Liang’s most recent CDs include VERGE (2012, published by Naxos), with the title track performed by the Palimpsest Ensemble under UCSD music professor Steven Schick as conductor. Written for string orchestra, VERGE was featured in August at the Yellow Barn Music Festival in Vermont. Two other CDs, MILOU (2011, New World Records) and BRUSH-STROKE (2009, Mode Records), feature performances of Liang’s varied compositions for solo instrument, chamber ensemble, orchestra and electronics.
As a composer, Liang has written works for Western as well as Asian instruments, including Japan’s shakuhachi bamboo flute and the Chinese lute called pipa. He fulfilled commissions from the New York Philharmonic, Fromm Music Foundation, the Harvard University Asia Center, the Heidelberg Philharmonic, the Manhattan Sinfonietta, and the Ying Quartet, among other ensembles and organizations. He has also worked closely with visual artists, architects, and choreographers, including the Tony Award-winning Garth Fagan, whose choreography to Lei Liang’s music was named by the New York Times as #3 of the “top six dance watching moments” of 2009.
Liang showed promise early on, winning prizes as both a pianist and composer while still a teenager. In 1988 he won second prize for performance on the piano at the Jing-Jin-Sui competition, and that same year, his composition for piano earned Liang second prize in the Xinghai competition. In 1989 – the year before he moved to the United States – Liang was named one of ten Persons of the Year by Beijing Youth Daily.
Liang has maintained an active interest in cultural preservation.
“Digital technologies are critical for preserving artifacts of the past,” said Liang. “Hopefully we can create databases and multimedia software tools to explore and safeguard recordings in order to make them available to wider audiences, in settings that will create new experiences. At the same time, I hope some of my work will help showcase the exciting technologies being developed here.”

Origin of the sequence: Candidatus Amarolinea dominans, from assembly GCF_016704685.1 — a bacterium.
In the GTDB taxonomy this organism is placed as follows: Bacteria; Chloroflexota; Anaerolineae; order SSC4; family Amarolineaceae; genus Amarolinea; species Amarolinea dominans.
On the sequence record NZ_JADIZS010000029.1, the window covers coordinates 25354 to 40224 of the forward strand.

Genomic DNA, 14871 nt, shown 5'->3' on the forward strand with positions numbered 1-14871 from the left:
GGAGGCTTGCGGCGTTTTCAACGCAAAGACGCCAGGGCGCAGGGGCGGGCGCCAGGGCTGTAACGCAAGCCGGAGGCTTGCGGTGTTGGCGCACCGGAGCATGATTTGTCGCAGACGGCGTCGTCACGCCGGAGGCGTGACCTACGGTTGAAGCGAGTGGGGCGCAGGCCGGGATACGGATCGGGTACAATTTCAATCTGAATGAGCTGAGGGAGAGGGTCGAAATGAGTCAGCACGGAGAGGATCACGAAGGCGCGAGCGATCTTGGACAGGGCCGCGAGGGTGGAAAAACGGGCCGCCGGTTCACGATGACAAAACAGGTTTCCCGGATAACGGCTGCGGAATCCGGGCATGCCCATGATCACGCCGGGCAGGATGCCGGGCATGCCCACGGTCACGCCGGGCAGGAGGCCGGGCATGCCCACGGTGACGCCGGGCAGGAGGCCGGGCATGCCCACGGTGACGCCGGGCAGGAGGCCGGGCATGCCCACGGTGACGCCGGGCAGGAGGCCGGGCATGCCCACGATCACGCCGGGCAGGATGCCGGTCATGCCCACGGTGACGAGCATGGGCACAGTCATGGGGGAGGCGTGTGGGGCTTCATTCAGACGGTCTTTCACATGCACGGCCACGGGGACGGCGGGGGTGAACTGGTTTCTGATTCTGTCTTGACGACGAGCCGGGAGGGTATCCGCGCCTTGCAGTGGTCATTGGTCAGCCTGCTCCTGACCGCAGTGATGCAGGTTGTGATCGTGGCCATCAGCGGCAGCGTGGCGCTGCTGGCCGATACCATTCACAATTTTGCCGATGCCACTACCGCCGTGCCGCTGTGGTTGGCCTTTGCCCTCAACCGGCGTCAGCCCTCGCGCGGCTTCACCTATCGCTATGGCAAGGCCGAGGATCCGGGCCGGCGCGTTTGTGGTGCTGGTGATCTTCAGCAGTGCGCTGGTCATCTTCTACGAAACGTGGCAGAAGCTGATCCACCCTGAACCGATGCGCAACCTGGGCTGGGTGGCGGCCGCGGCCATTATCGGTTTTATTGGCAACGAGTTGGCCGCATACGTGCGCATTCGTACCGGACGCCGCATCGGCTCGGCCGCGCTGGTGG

Having inherited his interest in musicology from his parents, Liang has focused primarily on preserving traditional music from China and other Asian countries, and his research has appeared in Asian as well as U.S. publications. He co-produced historical recordings from the Nei Mongol (Inner Mongolia) autonomous region of China and digitized historical recordings for the Music Research Institute of the Chinese Academy of Arts in Beijing. Liang also recorded an extensive interview for the Archive of World Music with Ni Qiu-ping, a master of the jinghu, a two-string fiddle used in Peking Opera.
The next major performance of Liang’s work on the UC San Diego campus will come in January 2014, when the Radnofsky Saxophone Quartet is scheduled to play his work Yuan, in the Conrad Prebys Concert Hall. It will be followed in February by the world premiere of a new work by Liang for percussion solo, to be performed by fellow UC San Diego music professor and percussionist Steven Schick at the Miller Theater in New York City.
Lei Liang’s music is recorded on Mode, New World, Naxos, Innova, Telarc, GM, Encounter, Spektral, Opal and Bridge Records (forthcoming). His music is published exclusively by Schott Music Corporation, New York.